Issue: 7/01

Many articles have been written on the current energy crisis, and I don't want to dwell on it further. However, the problems we are facing with energy supplies today in this country have forced us to look at the next trouble spot--the water crisis.

You may already be aware of some of the things that have been brewing (forgive the pun) out there regarding the availability or problems we are facing with our water supply. For those readers who are not, here some pertinent facts you may want to consider.

The usually rainy Northwest is suffering a drought. The states of Oregon, Idaho and Washington have received too little snowmelt or rain, and are running up to 40% below normal. In the meantime, California needs its daily energy. The Northwestern states have supplied, and thereby over-pumped, their already low lakes and dams to provide power to the South. Quite a few hydroelectric power plants can no longer supply the water or energy in sufficient amounts.

In California, to conserve energy, some power pumps, which help transport water from Northern California to Southern California, have been shut down. This means there will be less water available on a daily basis.

The western part of Texas is experiencing yet another drought. Southern Texas, always on the watch regarding its water, has overdrawn its huge aquifers, or natural underground potable water reservoirs.

Florida's aquifers have been over-pumped as well and are not replenishing themselves quickly enough. This has led to salt water intrusion into the aquifers, and therefore, into our potable water supply.

The East Coast, on the other hand, often has too little sewer capacity available in many counties. The treatment facilities there run close to or at 100% of capacity and require more maintenance.

Environmental regulations are getting more stringent at the same time. The EPA may levy fines against cities and organizations that operate their sewage treatment plants at such high capacity loads, with the possible threat of shut- down if capacities are not lowered.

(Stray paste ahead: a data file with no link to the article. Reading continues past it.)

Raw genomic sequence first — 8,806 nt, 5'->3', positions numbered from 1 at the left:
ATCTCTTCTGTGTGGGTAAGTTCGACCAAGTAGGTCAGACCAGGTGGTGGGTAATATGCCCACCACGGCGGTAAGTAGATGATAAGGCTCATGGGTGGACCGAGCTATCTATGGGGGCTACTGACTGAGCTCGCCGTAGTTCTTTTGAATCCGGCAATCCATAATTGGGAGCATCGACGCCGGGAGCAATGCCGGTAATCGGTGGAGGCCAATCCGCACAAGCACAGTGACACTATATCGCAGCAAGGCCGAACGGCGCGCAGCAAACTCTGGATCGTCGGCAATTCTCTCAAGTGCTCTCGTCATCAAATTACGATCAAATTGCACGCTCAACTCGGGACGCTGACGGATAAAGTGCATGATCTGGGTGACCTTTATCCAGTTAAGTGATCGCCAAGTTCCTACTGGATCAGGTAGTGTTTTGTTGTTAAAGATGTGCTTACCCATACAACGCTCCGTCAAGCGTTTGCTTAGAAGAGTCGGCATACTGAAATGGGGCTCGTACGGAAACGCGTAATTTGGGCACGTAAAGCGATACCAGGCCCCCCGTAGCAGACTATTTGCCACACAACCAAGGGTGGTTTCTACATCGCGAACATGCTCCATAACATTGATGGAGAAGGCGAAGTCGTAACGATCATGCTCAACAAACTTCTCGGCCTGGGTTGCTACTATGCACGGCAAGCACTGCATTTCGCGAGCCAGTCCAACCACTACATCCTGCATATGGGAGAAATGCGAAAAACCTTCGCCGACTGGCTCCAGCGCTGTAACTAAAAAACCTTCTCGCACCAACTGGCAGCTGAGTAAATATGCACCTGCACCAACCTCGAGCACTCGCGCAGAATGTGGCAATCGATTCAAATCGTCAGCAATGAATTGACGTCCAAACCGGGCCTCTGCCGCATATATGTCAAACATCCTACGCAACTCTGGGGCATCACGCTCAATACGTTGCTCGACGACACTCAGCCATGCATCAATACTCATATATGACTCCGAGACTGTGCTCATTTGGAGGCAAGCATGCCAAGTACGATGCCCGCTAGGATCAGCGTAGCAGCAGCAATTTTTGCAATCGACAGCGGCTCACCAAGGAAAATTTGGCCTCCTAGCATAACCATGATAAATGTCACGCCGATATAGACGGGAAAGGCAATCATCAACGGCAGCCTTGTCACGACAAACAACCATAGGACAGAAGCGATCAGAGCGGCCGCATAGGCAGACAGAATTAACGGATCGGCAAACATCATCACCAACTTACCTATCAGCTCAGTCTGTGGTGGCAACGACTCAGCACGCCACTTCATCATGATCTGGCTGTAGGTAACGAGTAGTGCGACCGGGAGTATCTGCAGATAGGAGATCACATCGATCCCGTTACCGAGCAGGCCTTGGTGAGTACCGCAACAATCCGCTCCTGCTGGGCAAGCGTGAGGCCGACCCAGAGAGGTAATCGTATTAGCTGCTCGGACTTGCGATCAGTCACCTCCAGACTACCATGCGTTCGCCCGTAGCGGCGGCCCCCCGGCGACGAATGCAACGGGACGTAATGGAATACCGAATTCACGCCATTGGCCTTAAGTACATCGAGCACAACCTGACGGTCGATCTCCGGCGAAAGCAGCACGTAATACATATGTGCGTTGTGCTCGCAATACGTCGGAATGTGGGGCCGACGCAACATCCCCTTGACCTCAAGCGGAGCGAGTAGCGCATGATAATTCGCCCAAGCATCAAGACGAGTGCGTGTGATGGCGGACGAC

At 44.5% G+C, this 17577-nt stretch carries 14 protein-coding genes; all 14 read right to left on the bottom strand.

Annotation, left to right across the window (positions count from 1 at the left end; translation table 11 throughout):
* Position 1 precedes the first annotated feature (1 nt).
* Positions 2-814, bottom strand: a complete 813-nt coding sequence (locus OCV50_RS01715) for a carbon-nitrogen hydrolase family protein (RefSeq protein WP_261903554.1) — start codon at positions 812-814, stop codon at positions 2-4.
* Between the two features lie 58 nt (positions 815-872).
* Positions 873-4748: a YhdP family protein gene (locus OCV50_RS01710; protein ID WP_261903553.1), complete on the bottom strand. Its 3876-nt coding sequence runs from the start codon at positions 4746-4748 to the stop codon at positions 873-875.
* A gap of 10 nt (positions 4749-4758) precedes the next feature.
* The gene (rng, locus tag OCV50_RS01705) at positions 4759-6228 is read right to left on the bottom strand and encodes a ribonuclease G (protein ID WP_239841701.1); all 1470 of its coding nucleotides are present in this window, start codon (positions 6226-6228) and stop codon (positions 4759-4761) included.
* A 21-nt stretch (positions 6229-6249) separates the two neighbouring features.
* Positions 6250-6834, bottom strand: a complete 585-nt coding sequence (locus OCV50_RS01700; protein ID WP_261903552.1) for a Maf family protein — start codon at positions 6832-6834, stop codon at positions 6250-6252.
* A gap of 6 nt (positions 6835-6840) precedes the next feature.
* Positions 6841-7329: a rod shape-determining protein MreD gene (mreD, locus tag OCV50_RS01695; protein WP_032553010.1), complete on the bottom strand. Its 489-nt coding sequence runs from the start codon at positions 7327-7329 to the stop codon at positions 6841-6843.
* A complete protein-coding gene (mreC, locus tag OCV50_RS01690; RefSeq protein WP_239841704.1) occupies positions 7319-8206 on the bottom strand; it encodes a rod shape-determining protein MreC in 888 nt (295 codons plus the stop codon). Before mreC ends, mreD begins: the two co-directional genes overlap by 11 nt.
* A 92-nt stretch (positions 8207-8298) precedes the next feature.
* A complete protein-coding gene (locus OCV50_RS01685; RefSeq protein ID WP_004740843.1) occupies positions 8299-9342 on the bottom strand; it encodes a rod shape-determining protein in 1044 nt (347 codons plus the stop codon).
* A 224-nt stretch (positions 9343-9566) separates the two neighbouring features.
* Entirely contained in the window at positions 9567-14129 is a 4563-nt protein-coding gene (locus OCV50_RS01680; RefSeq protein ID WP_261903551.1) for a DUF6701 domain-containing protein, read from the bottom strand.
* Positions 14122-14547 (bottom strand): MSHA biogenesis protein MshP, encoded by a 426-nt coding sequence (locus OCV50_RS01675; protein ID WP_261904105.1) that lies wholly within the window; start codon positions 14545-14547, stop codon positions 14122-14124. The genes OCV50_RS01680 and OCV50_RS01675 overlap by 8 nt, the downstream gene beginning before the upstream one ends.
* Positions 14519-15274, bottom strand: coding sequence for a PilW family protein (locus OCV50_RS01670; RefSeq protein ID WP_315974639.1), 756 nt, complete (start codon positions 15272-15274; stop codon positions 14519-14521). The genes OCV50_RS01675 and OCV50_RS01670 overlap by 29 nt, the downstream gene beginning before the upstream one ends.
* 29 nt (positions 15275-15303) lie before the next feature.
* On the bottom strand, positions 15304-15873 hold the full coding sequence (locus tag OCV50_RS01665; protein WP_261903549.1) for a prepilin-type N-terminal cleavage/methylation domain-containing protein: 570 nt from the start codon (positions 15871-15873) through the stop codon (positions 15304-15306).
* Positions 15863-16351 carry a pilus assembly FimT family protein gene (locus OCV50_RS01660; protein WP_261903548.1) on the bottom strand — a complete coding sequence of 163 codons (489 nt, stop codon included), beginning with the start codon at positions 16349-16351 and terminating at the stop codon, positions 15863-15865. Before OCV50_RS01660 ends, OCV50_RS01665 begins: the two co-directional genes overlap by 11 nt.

And, as new treatment plants require special and costly permitting, and fewer optimal locations for these kinds of plants are available, construction of new plants may not be feasible or affordable.

The majority of locations for water collection dams have been used, and only third- or fourth-rate places are available. This means they are available only at higher cost and at higher risks.

Less water quantity ultimately leads to diminished water quality. This, too, will raise the cost to achieve cleaner water for daily consumption.

Manufacturers like Waterless Co. are designing urinals like these that don't require water for flushing.

Some International Notes

South Africa is running out of water; it will be completely dry by the year 2020. Today, that nation is desperately looking for ways to conserve water daily. Fines are issued if the fixture water supply is not turned off at night to eliminate water leakage from the fixture.

Turkey has built enormous dams over the past 20 years to collect as much water as it can for its future. But with the dams, it deprives other countries south of it from a much-needed resource.

Germany started raising its water rates 5% each year for an initial planned period of five years 20 years ago, to encourage water conservation and effluent reduction.

Eight years ago, Australia instituted the most stringent water conservation programs throughout the country, making water-conserving fixtures mandatory.